Yes, You Can Achieve Work-Life Balance
Are all the demands of a successful real estate business dragging you down? Get better control of your schedule so you can have a life outside of work too.
June 6, 2013
Sales associate Diana Baylor juggles her real estate responsibilities with the demands of carpools, school schedules, and extracurricular activities.
While a career in real estate can offer some flexibility in your schedule, many practitioners say it can be a difficult balance to squeeze in a family and social life when you’re expected to be available 24/7. Between clients demanding immediate responses to their inquiries and the relentless evening and weekend appointments, your time can disappear in a flash.
“You’re always on call,” says Baylor, a sales associate with RE/MAX Masters in Covina, Calif. “You have to be flexible and find the perfect balance. Everyone’s balance is a little different.”
How have you been juggling it all? Suffering through sleepless, work-filled nights? Missing out on family events? Well, it’s time to shift strategies. We asked real estate professionals and time management experts to share ideas for how you can take better control over your schedule.
The Team Approach
Baylor, the mother of two children under 5 years old, devotes about 40 hours a week to working on her real estate business. How does she do it all? She embraces a team approach to real estate, even with agents outside of her brokerage.
Baylor and her partner, Javier Guerrero with RE/MAX Masters’ Quiroga Team, decided to work with sales associates at a separate real estate brokerage called Westside Estates Agency in Beverly Hills. Baylor and Guerrero work with two other agents from the brokerage, so that all four can cast a wide net over the Los Angeles area.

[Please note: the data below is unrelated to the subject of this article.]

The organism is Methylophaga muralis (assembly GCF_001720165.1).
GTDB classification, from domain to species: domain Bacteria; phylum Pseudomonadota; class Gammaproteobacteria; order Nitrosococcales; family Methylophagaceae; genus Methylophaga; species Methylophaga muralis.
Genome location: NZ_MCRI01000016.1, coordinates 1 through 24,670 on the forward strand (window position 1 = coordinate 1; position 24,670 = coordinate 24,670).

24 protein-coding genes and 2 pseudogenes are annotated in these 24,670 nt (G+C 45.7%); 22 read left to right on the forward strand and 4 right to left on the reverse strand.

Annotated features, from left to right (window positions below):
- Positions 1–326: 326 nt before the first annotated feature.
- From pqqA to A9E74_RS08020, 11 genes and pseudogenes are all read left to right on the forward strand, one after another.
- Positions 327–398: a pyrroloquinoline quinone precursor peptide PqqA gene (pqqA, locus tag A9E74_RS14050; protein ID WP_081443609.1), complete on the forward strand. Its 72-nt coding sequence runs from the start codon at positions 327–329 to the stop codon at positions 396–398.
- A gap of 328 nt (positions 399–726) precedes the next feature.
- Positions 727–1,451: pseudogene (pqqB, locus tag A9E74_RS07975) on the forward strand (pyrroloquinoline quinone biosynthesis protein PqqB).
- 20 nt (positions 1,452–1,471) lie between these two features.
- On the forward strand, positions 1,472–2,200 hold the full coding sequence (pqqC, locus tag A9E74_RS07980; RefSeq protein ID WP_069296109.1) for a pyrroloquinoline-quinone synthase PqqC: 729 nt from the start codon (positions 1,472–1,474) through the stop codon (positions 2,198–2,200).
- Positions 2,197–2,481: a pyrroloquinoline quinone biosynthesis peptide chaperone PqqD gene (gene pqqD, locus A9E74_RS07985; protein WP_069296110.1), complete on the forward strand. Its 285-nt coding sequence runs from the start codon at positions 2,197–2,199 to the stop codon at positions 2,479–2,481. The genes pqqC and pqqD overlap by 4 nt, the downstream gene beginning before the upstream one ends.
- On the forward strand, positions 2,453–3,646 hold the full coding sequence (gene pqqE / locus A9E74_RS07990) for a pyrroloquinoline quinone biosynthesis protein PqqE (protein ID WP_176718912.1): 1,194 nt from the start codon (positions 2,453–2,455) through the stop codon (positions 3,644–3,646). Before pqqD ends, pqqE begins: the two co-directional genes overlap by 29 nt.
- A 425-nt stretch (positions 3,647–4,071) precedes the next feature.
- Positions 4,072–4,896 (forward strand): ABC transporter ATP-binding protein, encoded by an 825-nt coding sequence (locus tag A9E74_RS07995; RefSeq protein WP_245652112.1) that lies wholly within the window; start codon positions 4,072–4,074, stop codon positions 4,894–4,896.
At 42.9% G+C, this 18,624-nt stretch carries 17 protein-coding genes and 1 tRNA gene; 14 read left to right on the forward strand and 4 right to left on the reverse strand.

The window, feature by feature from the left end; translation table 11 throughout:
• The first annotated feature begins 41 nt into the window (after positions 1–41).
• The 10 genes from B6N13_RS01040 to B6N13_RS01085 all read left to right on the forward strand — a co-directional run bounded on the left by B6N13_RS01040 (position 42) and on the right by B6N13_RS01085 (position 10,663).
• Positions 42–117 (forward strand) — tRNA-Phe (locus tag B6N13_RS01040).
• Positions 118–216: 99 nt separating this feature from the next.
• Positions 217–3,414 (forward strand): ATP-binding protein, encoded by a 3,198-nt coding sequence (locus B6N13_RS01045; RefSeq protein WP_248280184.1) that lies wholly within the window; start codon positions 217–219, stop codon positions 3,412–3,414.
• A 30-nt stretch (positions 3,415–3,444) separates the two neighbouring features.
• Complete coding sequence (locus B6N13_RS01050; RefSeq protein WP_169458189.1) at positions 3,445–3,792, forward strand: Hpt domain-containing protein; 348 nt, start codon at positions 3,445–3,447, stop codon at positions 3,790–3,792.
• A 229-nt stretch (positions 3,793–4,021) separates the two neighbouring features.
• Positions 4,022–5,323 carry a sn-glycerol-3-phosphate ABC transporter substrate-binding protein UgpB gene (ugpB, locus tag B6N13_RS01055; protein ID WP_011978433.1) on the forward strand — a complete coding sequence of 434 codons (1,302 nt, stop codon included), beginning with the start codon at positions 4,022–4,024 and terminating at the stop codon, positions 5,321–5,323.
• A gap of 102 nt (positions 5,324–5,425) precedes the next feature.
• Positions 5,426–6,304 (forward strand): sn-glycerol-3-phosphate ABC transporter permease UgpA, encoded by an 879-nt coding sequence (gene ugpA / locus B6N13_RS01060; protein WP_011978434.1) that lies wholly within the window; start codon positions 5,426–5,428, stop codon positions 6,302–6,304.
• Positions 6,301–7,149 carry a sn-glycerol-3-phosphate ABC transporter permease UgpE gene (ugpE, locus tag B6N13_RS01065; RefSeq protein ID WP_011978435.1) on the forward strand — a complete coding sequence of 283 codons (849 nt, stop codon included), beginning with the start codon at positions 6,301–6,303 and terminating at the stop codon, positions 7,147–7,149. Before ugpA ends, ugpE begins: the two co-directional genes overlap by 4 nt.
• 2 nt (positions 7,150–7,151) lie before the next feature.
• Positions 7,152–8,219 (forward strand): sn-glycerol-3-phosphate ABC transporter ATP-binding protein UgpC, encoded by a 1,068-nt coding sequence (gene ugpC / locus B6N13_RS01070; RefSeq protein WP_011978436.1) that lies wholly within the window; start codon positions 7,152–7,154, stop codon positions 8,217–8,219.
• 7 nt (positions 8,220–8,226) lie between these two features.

The two teams swap referrals but also assist each other’s sellers and buyers in some cases. For example, if Baylor has a client who is interested in seeing properties in downtown Los Angeles or the Hollywood area, she’ll have an agent based there with Westside Estates meet with her client to handle the showings there. Baylor will still handle the contracts and do the behind-the-scenes work if the client finds a property to purchase. The relationship works the other direction if Westside Estates Agency has clients interested in the Covina area. The two agencies work together, handling showings and contracts, and then split the commission.
The clients benefit from the arrangement by getting an agent knowledgeable about each area. Plus, they have more agents working on their behalf. Agents get to split up the workload, reach a wider audience, and avoid long commutes to and from appointments.
Partnering could help you better take control over your schedule. Also, divvying up some of your responsibilities may bring you more sanity.
Some agents use the services of a virtual assistant — personal assistants who work off-site to assist you on an ongoing or temporary basis with any number of tasks, fromblogging, web design, writing listing ads, coordinating your marketing, and more. You can find virtual assistants through many channels, such as the International Virtual Assistants Association, REVA Network, or Virtual Assistant for Real Estate, among others.
Sorting Out the ‘Productivity Puzzle’
Does this sound familiar? You start your day checking e-mail, posting to your social networks, and responding to messages and before you know it, it’s already after noon and you haven’t delved into any of your top priorities.
To strike a better work-life balance, you may need to carefully evaluate how you’re using your time. Time management is an essential skill for successful professionals, yet it’s rarely taught, says Sara Caputo, founder of Radiant Organizing, a consulting company.
“You are never going to be productive and successful if you can’t manage your time,” Caputo says.
Caputo, author of the e-book The Productivity Puzzle, has done extensive work with clients to address organizational and productivity-related time zappers. Through her work, she’s identified where time management skills can help.
1. Identify your priorities.
“You can’t chase everything that you have in front of you,” Caputo says. “You need to be crystal clear about what your priorities are.” Identify your “core four,” she says.